The FTSE 100 Index soared by more than 100 points today as Vodafone's anticipated 130 million dollar (£84 billion) mega-deal to sell its stake in Verizon Wireless put fading worries about military action in Syria into the shade.
Blue-chip shares were also buoyed by healthy manufacturing data from China, alongside figures showing UK factory output increasing at a rate not seen for two decades.
The top-flight was up 109.3 points to 6522.2 as traders put a gloomy performance last week behind them and began September with a burst of bullish optimism on the trading floor.
Nervousness about an attack on Syria has been unsettling blue-chip shares but the rejection of action by Britain's Parliament and hesitation on Washington's Capitol Hill seems to have lifted the mood.
Data showing better fortunes for Chinese manufacturers added to the cheer, with the improvement in the world's second biggest economy helping miners.
Rio Tinto was up close to 5% at the top of the movers' board as it climbed 131.5p to 3044.5p while Anglo American lifted 4%, or 61.2p to 1539.8p and Antofagasta rose by 34.8p to 889.8p.
Vodafone went from strength to strength on the back of its widely-anticipated US deal, building on an 8% rise over the past week after confirming it was in "advanced discussions" about selling its stake in Verizon Wireless.
The deal looks likely to become the third biggest in corporate history and is so large that it should provide what is effectively a fresh dose of quantitative easing to the UK economy.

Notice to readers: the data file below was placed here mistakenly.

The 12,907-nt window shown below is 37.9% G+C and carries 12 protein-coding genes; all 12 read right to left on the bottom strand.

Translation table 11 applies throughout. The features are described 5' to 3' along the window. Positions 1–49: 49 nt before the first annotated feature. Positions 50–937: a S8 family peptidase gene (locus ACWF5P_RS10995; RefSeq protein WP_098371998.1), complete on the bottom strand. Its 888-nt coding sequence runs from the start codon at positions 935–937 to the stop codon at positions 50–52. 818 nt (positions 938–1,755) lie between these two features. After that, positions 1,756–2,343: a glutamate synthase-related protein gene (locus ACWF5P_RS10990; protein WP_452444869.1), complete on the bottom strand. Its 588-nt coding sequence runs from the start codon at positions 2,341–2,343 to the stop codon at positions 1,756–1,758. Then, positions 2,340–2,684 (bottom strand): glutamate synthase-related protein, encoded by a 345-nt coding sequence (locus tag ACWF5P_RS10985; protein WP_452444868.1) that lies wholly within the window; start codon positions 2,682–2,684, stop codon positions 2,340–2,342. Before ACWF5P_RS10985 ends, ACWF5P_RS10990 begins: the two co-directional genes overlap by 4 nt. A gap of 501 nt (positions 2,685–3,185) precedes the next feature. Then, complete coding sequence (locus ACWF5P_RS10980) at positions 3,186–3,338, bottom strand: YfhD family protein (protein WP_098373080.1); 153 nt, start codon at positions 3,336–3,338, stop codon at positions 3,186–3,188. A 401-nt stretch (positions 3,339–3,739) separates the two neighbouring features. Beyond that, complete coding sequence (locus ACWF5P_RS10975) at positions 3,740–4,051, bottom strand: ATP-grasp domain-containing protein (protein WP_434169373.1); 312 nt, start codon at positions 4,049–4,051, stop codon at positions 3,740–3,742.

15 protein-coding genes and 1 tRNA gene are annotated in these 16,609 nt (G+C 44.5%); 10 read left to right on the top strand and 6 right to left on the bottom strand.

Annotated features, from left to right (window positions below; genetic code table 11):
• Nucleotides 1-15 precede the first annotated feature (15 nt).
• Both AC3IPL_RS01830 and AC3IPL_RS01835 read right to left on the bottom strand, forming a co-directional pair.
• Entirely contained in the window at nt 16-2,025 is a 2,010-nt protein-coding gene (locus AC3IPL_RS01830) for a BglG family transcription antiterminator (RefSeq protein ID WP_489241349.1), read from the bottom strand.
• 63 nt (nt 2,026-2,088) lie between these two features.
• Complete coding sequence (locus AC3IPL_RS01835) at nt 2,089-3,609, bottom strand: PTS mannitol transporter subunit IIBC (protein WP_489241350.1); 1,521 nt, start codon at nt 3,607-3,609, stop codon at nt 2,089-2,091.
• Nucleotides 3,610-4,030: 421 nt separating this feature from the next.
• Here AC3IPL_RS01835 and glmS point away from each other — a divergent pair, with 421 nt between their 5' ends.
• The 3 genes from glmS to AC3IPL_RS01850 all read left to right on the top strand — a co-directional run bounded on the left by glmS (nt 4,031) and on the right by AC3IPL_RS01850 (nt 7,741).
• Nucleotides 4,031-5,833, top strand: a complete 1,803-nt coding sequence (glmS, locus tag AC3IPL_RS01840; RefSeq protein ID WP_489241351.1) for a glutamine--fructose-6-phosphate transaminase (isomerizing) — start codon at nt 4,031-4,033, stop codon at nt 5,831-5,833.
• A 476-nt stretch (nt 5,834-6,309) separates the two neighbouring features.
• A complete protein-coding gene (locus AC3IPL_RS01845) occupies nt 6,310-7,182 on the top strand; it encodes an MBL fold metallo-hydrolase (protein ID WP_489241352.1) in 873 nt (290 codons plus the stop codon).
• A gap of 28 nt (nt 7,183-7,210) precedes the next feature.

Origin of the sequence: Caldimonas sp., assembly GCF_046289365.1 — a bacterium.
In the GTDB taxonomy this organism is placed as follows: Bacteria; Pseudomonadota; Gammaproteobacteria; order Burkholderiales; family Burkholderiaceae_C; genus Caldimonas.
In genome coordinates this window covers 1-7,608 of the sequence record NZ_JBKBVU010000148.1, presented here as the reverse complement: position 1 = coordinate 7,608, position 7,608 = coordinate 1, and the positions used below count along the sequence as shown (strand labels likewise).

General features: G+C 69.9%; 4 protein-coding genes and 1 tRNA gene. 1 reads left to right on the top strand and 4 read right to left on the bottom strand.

It is thought the bigger-than-expected price will ensure a big boost for pension funds and shareholders, with the mobile phone giant expected to use the proceeds for a special dividend of up to £40 billion. Shares were up nearly 4%, or 7.9p, to 214.2p.
Even rival BT got in on the act, following a ratings upgrade from Goldman Sachs amid increased confidence over the telecoms sector. Its shares were up 14p to 339.3p.
Oil company stocks, which had been boosted by the prospect of higher prices amid a fresh Middle East conflagration, fell back, with BP off 1.4p at 444.7p though Royal Dutch Shell managed to climb slightly 5.5p to 2178.5p on the surging market.
Outsourcing firms G4S and Serco, which have been under pressure over alleged mishandling of Government contracts, were among the handful of fallers. G4S was down 1.7p to 258.3p and Serco fell 2.5p to 545p.